Water Watch NYC

Everything you need to know about water in NYC.

Ten Ways to Save the DEP – #1: Better CSO Notification Procedures

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Like most older sewage systems, New York City’s sewage system is what’s known as a “combined sewer system.” This means that the system was never built to accommodate clean rainwater and dirty wastewater separately and therefore, when it rains, the clean rainwater is dumped into the sewer outfalls together with our dirty wastewater.

Sewer Systems

Top: Combined Sewer System. Bottom: Separate Sewer System.

In the image above you can see a perfect example of how NYC’s older sewer system (top)  differs from newer, “separate sewer systems” (bottom). As you see, during dry weather, all that happens in both cases is that wastewater goes to the publicly owned treatment works (POTW). But when it rains, new systems keep the wastewater and rainwater separate and send only the wastewater to the POTW while the clean rainwater goes to the river.

In NYC, when it rains, a mix of rainwater and wastewater goes to both the POTW and to the river. As a result, after heavy rains our sewer outfalls often experience what is called a “combined sewer overflow” or CSO. During a CSO it is dangerous to boat, swim, fish or conduct countless other activities around the heavily polluted water.

The existence of CSOs is in itself a problem that the DEP has to deal with. But it is a problem that will take years and years and billions and billions of dollars. What can we do to mitigate the dangers of CSOs right now?

CSO Outfall Sign

CSO Outfall Sign at Wallabout Bay

The answer is better CSO notification procedures. NYC currently has about 500 CSO outfalls according to the New York Water Environmental Association. In 1999, the city began putting signs up at their CSO sites like this one at Wallabout Bay. The signs say “IF YOU SEE A DISCHARGE DURING DRY WEATHER PLEASE CALL! 311.” Now, I ask you: if you hadn’t read the first three paragraphs of this post, would you know what this means? I wrote the first three paragraphs of this post and I’m still not sure what this means!

Here’s another problem: If it just rained last night and this afternoon your son or daughter wants to go swimming in, say, Paedergat Basin, how are you supposed to know whether or not they are about to climb into a toxic cesspool?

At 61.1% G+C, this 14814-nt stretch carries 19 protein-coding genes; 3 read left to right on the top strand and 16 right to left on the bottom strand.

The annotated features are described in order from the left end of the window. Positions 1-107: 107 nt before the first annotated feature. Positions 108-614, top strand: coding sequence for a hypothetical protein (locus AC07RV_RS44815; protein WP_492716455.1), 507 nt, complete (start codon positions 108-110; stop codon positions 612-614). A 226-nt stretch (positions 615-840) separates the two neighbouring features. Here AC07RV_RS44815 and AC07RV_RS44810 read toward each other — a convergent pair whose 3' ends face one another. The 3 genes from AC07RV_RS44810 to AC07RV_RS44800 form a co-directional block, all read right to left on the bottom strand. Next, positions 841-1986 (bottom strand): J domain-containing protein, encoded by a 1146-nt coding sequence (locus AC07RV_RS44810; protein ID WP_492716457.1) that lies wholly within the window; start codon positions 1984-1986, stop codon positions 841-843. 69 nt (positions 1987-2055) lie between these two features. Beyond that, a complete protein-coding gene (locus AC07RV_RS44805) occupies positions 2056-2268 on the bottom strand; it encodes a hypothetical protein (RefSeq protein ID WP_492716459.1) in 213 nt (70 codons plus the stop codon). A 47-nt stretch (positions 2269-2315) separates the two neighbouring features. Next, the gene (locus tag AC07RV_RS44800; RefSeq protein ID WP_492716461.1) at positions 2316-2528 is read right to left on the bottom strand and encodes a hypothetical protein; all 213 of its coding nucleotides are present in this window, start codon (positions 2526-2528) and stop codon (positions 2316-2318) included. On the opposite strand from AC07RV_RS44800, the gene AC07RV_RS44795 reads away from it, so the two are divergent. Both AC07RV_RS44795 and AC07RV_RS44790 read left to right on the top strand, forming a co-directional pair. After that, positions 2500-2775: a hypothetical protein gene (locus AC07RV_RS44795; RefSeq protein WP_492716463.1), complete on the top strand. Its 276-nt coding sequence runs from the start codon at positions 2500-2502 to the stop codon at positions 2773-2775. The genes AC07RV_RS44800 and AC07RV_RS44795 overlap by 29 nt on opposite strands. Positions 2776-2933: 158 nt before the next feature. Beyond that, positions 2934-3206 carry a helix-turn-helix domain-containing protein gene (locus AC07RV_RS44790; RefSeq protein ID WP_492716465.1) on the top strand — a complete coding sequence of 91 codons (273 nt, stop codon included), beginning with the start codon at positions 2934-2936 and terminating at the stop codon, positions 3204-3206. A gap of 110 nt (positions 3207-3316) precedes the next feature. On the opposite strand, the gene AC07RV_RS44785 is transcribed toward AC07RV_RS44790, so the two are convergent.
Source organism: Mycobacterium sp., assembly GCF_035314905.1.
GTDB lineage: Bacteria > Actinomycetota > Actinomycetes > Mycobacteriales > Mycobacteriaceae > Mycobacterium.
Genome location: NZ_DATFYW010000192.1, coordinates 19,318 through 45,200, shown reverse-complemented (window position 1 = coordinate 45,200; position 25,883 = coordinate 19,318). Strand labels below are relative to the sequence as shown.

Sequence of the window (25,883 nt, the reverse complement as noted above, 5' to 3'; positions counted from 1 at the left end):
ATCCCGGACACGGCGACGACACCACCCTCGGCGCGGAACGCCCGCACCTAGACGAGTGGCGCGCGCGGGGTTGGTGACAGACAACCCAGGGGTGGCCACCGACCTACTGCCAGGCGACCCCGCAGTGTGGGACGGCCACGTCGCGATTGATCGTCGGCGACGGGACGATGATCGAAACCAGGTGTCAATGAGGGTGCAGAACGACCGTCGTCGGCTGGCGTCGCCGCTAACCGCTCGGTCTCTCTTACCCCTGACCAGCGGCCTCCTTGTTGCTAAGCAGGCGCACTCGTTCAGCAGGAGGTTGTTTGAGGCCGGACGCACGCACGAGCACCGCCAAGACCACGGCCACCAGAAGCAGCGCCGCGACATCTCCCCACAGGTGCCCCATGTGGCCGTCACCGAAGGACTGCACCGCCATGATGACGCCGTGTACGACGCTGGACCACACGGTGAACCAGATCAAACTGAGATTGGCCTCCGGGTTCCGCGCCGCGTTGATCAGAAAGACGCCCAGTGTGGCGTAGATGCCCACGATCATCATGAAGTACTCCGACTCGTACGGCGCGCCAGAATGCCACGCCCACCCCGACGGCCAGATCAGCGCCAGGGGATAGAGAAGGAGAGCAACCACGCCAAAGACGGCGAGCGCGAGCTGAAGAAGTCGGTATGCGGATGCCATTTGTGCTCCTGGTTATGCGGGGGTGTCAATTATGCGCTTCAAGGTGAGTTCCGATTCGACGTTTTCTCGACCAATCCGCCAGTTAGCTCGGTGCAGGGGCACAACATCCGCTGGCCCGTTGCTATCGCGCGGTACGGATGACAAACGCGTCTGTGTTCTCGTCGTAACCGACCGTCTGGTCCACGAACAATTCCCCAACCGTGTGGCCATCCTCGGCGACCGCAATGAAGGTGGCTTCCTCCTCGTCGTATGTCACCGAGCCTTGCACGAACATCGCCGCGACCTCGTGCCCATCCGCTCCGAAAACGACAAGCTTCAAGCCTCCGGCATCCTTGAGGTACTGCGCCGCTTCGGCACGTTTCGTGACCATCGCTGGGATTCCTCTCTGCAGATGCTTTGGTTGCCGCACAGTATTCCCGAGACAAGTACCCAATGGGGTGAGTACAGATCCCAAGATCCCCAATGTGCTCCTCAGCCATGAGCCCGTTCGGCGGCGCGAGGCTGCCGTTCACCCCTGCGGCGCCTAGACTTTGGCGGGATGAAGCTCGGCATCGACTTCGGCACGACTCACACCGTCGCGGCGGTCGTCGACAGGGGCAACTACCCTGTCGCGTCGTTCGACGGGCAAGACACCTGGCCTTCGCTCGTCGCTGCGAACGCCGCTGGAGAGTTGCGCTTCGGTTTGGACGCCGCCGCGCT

Thanks to pressure from our friends over at SWIM (Storm Water Infrastructure Matters), the DEP (with a little help from HydroQual Environmental Engineers) recently created a web page where you can check on the status of CSO sites around the city. I include a link here so that you can take a look yourself and decide if this is sufficient for a system that has 500 CSO outfalls that your child can be swimming in, that your husband can be fishing in or that the entire family can be taking a boat ride in.

We live in an age obsessed with notifications. The federal government requires notifications on every single pack of cigarettes and bottle of alcohol. The mayor requires calorie counts to be posted in every donut shop in NYC. Why are we more concerned with what we put inside our bodies than with what we put our bodies into? A large, easy to read sign near every single CSO outfall into New York that says something to the effect of “IF YOU SEE WATER COMING OUT OF THIS PIPE, DO NOT SWIM HERE. ALL WATER COMING FROM THIS PIPE IS TOXIC AND DANGEROUS TO YOUR HEALTH” is the best way to keep us safe from the unfortunate, unavoidable effects of CSO.

Author: Hershel

Hershel is a Water Management Engineer with Ashokan Water Services, where he's actively involved with conservation and building design issues. Prior to his Ashokan, he was with the City of New York. He is a former President of the New York chapter of the American Society of Plumbing Engineers (ASPE) and is a member of AWWA, NYARM and BOMA. Hershel is an avid kayaker.

2 thoughts on “Ten Ways to Save the DEP – #1: Better CSO Notification Procedures

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